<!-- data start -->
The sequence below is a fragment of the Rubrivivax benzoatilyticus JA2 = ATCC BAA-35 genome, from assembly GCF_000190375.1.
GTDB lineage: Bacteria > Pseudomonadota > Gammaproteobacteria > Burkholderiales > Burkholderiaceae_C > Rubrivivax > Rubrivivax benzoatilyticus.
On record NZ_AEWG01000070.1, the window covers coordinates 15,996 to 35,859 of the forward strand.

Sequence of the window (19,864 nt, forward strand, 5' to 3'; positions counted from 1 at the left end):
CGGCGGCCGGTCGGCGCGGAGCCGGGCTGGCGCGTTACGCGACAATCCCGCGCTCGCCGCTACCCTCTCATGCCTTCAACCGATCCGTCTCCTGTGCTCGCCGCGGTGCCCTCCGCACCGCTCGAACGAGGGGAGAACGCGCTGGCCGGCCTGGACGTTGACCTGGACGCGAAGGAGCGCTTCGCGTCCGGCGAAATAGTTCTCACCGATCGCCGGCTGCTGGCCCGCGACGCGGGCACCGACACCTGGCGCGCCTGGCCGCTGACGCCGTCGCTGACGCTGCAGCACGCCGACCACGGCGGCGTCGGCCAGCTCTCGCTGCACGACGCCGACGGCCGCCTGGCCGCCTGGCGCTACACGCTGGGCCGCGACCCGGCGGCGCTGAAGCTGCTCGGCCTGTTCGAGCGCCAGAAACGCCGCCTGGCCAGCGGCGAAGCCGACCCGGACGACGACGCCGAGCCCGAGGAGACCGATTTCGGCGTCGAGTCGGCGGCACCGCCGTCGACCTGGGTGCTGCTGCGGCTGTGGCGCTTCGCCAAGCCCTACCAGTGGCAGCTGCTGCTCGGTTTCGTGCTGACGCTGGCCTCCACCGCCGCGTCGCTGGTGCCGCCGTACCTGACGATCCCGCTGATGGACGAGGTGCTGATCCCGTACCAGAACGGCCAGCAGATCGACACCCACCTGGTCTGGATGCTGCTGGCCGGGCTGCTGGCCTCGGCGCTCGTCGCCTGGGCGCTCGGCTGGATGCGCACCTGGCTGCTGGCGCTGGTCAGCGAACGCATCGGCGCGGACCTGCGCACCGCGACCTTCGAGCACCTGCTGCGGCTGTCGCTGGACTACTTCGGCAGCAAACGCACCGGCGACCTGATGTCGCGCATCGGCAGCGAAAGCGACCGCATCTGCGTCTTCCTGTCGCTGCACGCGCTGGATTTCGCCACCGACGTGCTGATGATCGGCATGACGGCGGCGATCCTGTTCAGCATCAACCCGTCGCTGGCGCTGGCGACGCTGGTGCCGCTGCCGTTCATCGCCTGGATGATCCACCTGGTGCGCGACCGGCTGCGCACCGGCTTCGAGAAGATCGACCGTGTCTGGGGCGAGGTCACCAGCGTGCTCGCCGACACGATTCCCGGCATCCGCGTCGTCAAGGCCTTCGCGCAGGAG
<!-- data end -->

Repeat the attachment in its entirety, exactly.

The sequence below is a fragment of the Rubrivivax benzoatilyticus JA2 = ATCC BAA-35 genome, from assembly GCF_000190375.1.
GTDB lineage: Bacteria > Pseudomonadota > Gammaproteobacteria > Burkholderiales > Burkholderiaceae_C > Rubrivivax > Rubrivivax benzoatilyticus.
On record NZ_AEWG01000070.1, the window covers coordinates 15,996 to 35,859 of the forward strand.

Sequence of the window (19,864 nt, forward strand, 5' to 3'; positions counted from 1 at the left end):
CGGCGGCCGGTCGGCGCGGAGCCGGGCTGGCGCGTTACGCGACAATCCCGCGCTCGCCGCTACCCTCTCATGCCTTCAACCGATCCGTCTCCTGTGCTCGCCGCGGTGCCCTCCGCACCGCTCGAACGAGGGGAGAACGCGCTGGCCGGCCTGGACGTTGACCTGGACGCGAAGGAGCGCTTCGCGTCCGGCGAAATAGTTCTCACCGATCGCCGGCTGCTGGCCCGCGACGCGGGCACCGACACCTGGCGCGCCTGGCCGCTGACGCCGTCGCTGACGCTGCAGCACGCCGACCACGGCGGCGTCGGCCAGCTCTCGCTGCACGACGCCGACGGCCGCCTGGCCGCCTGGCGCTACACGCTGGGCCGCGACCCGGCGGCGCTGAAGCTGCTCGGCCTGTTCGAGCGCCAGAAACGCCGCCTGGCCAGCGGCGAAGCCGACCCGGACGACGACGCCGAGCCCGAGGAGACCGATTTCGGCGTCGAGTCGGCGGCACCGCCGTCGACCTGGGTGCTGCTGCGGCTGTGGCGCTTCGCCAAGCCCTACCAGTGGCAGCTGCTGCTCGGTTTCGTGCTGACGCTGGCCTCCACCGCCGCGTCGCTGGTGCCGCCGTACCTGACGATCCCGCTGATGGACGAGGTGCTGATCCCGTACCAGAACGGCCAGCAGATCGACACCCACCTGGTCTGGATGCTGCTGGCCGGGCTGCTGGCCTCGGCGCTCGTCGCCTGGGCGCTCGGCTGGATGCGCACCTGGCTGCTGGCGCTGGTCAGCGAACGCATCGGCGCGGACCTGCGCACCGCGACCTTCGAGCACCTGCTGCGGCTGTCGCTGGACTACTTCGGCAGCAAACGCACCGGCGACCTGATGTCGCGCATCGGCAGCGAAAGCGACCGCATCTGCGTCTTCCTGTCGCTGCACGCGCTGGATTTCGCCACCGACGTGCTGATGATCGGCATGACGGCGGCGATCCTGTTCAGCATCAACCCGTCGCTGGCGCTGGCGACGCTGGTGCCGCTGCCGTTCATCGCCTGGATGATCCACCTGGTGCGCGACCGGCTGCGCACCGGCTTCGAGAAGATCGACCGTGTCTGGGGCGAGGTCACCAGCGTGCTCGCCGACACGATTCCCGGCATCCGCGTCGTCAAGGCCTTCGCGCAGGAG